2. Let's hope that the privatized field (Virgin Galactic and others..) will continually take steps forward that NASA fails to take because of the lack of funding. They took a huge step 2 years ago (there or about) and I really believe if they continually persue this, then it will ensure the beginnings of a new era for not only the US, but the entire world.. I don't know if any of you ever read Michael Crichton's, Timeline but here is the introduction. I feel it is relevant to what is being dicussed... Timeline by Michael Crichton A hundred years ago, as the nineteenth century drew to a close, scientists around the world were satisfied that they had arrived at an accurate picture of the physical world. As physicist Alastair Rae put it, "By the end of the nineteenth century it seemed that the basic fundamental principles governing the behavior of the physical universe were known."* Indeed, many scientists said that the study of physics was nearly completed: no big discoveries remained to be made, only details and finishing touches. But late in the final decade, a few curiosities came to light. Roentgen discovered rays that passed through flesh; because they were unexplained, he called them X rays. Two months later, Henri Becquerel accidentally found that a piece of uranium ore emitted something that fogged photographic plates. And the electron, the carrier of electricity, was discovered in 1897. Yet on the whole, physicists remained calm, expecting that these oddities would eventually be explained by existing theory. No one would have predicted that within five years their complacent view of the world would be shockingly upended, producing an entirely new conception of the universe and entirely new technologies that would transform daily life in the twentieth century in unimaginable ways. If you were to say to a physicist in 1899 that in 1999, a hundred years later, moving images would be transmitted into homes all over the world from satellites in the sky; that bombs of unimaginable power would threaten the species; that antibiotics would abolish infectious disease but that disease would fight back; that women would have the vote, and pills to control reproduction; that millions of people would take to the air every hour in aircraft capable of taking off and landing without human touch; that you could cross the Atlantic at two thousand miles an hour; that humankind would travel to the moon, and then lose interest; that microscopes would be able to see individual atoms; that people would carry telephones weighing a few ounces, and speak anywhere in the world without wires; or that most of these miracles depended on devices the size of a postage stamp, which utilized a new theory called quantum mechanics - if you said all this, the physicist would almost certainly pronounce you mad. Most of these developments could not have been predicted in 1899, because prevailing scientific theory said they were impossible. And for the few developments that were not impossible, such as airplanes, the sheer scale of their eventual use would have defied comprehension. One might have imagined an airplane - but ten thousand airplanes in the air at the same time would have been beyond imagining. So it is fair to say that even the most informed scientists, standing on the threshold of the twentieth century, had no idea what was to come. Now that we stand on the threshold of the twenty-first century, the situation is oddly similar. Once again, physicists believe the physical world has been explained, and that no further revolutions lie ahead. Because of prior history, they no longer express this view publicly, but they think it just the same. Some observers have even gone so far as to argue that science as a discipline has finished its work; that there is nothing important left for science to discover. But just as the late nineteenth century gave hints of what was to come, so the late twentieth century also provides some clues to the future. One of the most important is the interest in so-called quantum technology. This is an effort on many fronts to create a new technology that utilizes the fundamental nature of subatomic reality, and it promises to revolutionize our ideas of what is possible. Quantum technology flatly contradicts our common sense ideas of how the world works. It posits a world where computers operate without being turned on and objects are found without looking for them. An unimaginably powerful computer can be built from a single molecule. Information moves instantly between two points, without wires or networks. Distant objects are examined without any contact. Computers do their calculations in other universes. And teleportation - "Beam me up, Scotty" - is ordinary and used in many different ways. In the 1990s, research in quantum technology began to show results. In 1995, quantum ultrasecure messages were sent over a distance of eight miles, suggesting that a quantum Internet would be built in the coming century. In Los Alamos, physicists measured the thickness of a human hair using laser light that was never actually shone on the hair, but only might have been. This bizarre, "counterfactual" result initiated a new field of interaction-free detection: what has been called "finding something without looking." And in 1998, quantum teleportation was demonstrated in three laboratories around the world - in Innsbruck, in Rome and at Cal Tech.* Physicist Jeff Kimble, leader of the Cal Tech team, said that quantum teleportation could be applied to solid objects: "The quantum state of one entity could be transported to another entity. . . . We think we know how to do that."² Kimble stopped well short of suggesting they could teleport a human being, but he imagined that someone might try with a bacterium. These quantum curiosities, defying logic and common sense, have received little attention from the public, but they will. According to some estimates, by the first decades of the new century, the majority of physicists around the world will work in some aspect of quantum technology.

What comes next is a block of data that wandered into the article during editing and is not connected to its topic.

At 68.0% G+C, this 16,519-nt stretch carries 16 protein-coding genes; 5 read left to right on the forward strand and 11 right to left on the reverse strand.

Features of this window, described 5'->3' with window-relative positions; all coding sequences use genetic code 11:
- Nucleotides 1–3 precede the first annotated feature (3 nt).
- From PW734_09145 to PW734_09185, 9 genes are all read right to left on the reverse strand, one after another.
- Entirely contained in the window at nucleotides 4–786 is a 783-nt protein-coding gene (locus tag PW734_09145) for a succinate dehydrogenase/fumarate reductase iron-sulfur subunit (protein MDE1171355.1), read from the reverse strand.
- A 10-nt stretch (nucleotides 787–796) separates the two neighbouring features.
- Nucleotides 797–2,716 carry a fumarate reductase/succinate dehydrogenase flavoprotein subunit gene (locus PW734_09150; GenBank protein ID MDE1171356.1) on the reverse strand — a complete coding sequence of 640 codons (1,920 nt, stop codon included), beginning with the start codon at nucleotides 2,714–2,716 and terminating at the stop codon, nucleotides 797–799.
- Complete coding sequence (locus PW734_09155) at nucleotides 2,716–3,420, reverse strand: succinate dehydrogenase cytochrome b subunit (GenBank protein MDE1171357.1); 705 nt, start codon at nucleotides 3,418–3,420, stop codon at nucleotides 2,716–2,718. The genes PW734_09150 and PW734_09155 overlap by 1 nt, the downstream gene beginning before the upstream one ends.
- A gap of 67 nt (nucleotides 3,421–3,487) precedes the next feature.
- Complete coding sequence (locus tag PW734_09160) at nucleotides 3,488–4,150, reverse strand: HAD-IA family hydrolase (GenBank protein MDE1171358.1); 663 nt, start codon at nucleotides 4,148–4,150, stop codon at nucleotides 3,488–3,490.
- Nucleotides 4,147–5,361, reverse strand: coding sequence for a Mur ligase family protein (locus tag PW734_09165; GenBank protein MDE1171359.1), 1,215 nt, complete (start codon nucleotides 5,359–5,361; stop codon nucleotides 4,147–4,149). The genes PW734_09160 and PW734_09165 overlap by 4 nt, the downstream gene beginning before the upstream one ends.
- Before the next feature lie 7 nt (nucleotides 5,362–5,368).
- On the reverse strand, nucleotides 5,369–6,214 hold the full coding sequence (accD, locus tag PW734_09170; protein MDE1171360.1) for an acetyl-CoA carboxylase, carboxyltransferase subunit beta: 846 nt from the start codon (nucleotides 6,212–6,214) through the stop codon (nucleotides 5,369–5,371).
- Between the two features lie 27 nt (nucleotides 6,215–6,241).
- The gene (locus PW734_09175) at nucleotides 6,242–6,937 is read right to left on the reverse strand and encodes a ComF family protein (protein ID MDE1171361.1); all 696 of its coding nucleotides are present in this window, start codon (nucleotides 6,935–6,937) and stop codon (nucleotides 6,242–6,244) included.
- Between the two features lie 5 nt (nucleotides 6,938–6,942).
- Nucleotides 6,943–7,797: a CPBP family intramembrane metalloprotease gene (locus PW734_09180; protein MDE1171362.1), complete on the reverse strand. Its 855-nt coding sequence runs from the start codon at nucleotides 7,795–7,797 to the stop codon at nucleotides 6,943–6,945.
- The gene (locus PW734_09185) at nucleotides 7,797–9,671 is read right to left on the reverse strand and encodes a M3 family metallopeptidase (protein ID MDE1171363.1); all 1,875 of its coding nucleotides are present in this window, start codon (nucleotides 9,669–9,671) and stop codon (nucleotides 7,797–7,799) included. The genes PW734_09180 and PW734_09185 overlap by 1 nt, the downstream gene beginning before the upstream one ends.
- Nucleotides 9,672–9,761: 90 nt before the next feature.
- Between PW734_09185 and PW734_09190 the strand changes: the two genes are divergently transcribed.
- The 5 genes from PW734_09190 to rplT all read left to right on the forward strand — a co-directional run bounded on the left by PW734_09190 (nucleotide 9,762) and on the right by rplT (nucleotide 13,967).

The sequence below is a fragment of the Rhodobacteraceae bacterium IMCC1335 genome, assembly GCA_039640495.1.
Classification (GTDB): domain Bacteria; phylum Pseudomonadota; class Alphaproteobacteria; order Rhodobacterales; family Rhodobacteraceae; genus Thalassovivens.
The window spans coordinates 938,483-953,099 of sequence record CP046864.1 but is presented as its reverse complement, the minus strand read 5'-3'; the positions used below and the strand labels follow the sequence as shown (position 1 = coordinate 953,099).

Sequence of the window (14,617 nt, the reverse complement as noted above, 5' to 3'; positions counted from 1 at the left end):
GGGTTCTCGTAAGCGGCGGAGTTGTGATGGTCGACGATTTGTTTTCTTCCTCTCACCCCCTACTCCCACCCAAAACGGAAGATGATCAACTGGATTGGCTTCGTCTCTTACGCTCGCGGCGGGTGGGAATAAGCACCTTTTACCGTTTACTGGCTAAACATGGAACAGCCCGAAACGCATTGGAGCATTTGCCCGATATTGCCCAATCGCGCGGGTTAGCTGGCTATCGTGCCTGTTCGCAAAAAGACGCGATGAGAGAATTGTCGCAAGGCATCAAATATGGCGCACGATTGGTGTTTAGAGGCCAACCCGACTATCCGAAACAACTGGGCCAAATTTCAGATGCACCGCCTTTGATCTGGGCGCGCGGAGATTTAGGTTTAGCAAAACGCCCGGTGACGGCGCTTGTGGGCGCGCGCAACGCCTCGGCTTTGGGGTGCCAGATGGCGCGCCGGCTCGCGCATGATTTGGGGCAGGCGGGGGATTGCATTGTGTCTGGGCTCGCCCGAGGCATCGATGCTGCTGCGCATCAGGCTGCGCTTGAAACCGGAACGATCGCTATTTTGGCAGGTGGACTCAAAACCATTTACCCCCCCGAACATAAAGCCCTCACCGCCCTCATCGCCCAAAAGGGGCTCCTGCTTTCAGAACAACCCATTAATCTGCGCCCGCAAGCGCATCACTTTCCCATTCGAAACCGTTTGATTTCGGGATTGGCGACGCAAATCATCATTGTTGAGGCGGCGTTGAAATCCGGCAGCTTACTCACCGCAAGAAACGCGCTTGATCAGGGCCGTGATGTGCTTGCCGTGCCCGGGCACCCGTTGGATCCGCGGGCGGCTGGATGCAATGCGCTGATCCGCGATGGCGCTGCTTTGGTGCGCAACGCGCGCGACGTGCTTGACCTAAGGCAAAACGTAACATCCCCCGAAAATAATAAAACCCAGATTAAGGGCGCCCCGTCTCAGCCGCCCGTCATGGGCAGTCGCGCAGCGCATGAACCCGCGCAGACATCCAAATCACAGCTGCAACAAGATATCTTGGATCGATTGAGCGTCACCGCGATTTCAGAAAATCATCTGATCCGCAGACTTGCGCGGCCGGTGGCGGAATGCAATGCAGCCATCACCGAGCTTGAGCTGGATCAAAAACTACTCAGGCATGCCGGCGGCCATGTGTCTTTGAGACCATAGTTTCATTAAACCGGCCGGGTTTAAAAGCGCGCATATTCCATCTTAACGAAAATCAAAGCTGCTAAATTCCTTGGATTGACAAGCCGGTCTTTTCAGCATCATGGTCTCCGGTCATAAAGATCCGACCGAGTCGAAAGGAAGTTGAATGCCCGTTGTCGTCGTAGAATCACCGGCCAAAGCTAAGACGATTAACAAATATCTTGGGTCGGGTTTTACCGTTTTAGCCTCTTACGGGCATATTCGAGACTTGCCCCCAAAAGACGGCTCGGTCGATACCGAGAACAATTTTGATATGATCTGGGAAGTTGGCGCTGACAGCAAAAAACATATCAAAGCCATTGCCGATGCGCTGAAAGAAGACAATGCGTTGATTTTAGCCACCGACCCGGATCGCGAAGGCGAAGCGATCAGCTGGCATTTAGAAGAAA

3. Agreed but a "whole lot" of people may die everyday if this becomes serious (in which it already is according to health officials), including the people/kids who you say are starving...So you may not want to believe it will become anything worth shedding a tear over but on the other hand, it may...